Libya-Chad border alarms
Brussels - Some 40 000 Chadian workers trying to flee Libya's conflict are stranded at the border with Chad, the European Commission said on Monday as it announced $14m in aid for refugees.
Warning that the situation at the border is "alarming," European Union Aid Commissioner Kristalina Georgieva urged the international community to focus on the Libyan war's impact on impoverished southern neighbours Chad and Niger.
"Let us not forget the plight of the Chadians, who were targeted as enemies by both the regime and the rebels, and who have tried to flee Libya, only to find themselves stuck at its border with no access to food, water, shelter and care," Georgieva said.
The 40 000 Chadians stranded in Libya await evacuation in "dire conditions" while needs are "equally acute" across the border in northern Chad, the commission said.
EU humanitarian aid experts who visited the border area found a "fast-growing humanitarian emergency," with Chadian towns flooded with returnees and unable to cope with a sharp rise in demand for food and water.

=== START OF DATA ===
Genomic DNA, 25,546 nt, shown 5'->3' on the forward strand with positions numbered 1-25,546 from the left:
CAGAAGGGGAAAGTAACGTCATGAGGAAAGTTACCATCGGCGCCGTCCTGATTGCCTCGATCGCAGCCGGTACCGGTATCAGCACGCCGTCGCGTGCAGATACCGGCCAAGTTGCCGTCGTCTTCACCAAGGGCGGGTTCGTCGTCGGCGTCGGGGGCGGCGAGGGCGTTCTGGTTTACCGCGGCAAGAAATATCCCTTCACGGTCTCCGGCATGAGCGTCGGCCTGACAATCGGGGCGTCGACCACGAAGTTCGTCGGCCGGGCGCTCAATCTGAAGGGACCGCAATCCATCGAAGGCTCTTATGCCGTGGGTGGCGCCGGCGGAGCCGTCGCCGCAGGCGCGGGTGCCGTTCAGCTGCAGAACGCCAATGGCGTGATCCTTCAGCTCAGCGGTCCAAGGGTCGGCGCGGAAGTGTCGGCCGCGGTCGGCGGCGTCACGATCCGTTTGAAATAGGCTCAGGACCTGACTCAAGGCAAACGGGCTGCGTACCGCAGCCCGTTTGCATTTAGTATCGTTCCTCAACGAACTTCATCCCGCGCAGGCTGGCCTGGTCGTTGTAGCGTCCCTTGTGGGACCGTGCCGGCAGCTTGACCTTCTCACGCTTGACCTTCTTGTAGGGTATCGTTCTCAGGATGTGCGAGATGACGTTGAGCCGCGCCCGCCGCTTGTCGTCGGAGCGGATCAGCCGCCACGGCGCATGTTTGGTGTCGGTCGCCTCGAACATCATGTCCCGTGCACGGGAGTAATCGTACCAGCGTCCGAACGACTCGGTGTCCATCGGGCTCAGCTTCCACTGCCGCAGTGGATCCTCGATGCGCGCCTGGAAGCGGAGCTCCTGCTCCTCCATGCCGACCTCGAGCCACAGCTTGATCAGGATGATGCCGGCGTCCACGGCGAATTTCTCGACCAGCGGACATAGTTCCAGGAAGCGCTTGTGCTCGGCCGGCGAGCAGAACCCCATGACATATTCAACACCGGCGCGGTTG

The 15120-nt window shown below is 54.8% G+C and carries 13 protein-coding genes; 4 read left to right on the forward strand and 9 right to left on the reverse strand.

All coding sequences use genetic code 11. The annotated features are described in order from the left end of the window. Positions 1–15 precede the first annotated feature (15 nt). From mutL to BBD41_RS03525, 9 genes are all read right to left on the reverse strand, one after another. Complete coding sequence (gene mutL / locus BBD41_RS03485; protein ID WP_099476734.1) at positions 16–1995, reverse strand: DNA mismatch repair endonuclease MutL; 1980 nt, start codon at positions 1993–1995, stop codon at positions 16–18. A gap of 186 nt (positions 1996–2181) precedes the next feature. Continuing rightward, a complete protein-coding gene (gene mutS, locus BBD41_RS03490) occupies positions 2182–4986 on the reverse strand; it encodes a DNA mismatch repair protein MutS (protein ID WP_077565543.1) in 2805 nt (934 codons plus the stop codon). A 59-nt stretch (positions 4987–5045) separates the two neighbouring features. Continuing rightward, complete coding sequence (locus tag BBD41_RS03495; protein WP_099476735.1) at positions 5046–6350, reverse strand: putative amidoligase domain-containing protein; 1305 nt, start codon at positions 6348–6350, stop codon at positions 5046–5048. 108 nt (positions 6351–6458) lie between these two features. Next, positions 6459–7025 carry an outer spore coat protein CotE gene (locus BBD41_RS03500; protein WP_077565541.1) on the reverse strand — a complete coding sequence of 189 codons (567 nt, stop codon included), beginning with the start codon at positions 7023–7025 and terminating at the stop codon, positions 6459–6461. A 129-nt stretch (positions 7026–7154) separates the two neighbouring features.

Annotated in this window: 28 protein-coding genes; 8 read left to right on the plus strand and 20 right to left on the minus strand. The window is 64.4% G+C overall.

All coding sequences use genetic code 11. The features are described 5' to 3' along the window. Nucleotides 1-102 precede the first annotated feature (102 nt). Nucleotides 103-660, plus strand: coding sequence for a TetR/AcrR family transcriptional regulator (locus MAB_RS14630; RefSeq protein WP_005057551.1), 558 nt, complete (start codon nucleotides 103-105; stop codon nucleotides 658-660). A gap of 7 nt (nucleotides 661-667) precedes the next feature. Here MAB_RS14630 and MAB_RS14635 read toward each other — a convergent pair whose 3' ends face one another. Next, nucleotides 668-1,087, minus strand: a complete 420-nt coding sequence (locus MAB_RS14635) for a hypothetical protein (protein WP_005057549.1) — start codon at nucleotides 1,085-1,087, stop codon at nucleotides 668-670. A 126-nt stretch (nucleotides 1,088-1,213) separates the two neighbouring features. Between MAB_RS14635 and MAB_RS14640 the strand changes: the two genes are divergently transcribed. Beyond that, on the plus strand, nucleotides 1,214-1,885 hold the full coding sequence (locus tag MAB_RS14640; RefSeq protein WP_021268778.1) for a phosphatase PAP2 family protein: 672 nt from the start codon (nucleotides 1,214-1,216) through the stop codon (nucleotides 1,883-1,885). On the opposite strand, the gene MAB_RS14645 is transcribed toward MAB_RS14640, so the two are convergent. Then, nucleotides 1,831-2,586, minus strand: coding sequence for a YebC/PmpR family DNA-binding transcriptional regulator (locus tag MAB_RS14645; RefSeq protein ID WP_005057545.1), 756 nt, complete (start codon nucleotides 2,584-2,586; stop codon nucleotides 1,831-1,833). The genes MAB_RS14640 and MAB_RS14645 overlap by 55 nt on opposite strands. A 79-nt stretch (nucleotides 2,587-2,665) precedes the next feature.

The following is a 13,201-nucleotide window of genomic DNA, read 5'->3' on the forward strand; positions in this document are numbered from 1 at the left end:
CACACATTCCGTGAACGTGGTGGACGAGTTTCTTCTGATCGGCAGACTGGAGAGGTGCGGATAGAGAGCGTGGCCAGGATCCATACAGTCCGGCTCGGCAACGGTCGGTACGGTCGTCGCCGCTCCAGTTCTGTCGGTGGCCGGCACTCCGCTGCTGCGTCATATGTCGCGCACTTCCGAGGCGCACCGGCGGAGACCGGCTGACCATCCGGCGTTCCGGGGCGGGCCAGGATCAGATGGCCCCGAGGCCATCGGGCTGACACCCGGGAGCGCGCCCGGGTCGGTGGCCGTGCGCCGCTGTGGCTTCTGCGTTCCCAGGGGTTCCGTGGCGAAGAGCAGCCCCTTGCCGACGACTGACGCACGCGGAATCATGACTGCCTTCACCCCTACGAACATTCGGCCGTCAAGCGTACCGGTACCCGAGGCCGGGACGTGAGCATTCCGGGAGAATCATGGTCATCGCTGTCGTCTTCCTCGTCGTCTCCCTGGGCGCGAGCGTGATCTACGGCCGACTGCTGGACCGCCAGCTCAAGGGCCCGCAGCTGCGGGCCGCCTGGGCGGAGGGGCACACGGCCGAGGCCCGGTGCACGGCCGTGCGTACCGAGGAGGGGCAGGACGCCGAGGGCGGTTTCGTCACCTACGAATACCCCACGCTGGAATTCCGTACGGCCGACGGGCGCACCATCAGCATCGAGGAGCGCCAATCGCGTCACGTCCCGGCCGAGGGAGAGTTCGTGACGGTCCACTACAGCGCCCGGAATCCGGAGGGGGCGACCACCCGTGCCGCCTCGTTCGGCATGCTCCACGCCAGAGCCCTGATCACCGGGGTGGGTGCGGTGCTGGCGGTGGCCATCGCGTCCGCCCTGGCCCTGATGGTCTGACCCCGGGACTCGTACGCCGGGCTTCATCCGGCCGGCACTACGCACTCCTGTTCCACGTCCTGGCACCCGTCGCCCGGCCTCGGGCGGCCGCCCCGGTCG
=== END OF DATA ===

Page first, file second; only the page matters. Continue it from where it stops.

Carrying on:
In the small Chadian town of Faya-Largeau alone, located on a main route travelled by Chadians fleeing Libya, 19 000 returnees have arrived in the past three months, the commission said. The town's population totals 14 000 people.
The EU's executive arm said the $14m will pay for food, water, medical assistance and protection for Chadians who return to their home country.
"Three months into this conflict, I am increasingly concerned by the deterioration of humanitarian conditions," Georgieva said.
"I reiterate our urgent call to all parties in Libya to facilitate the access of humanitarian organisations and let them operate throughout the country and provide assistance in a neutral and impartial manner to all affected people, whatever their nationalities."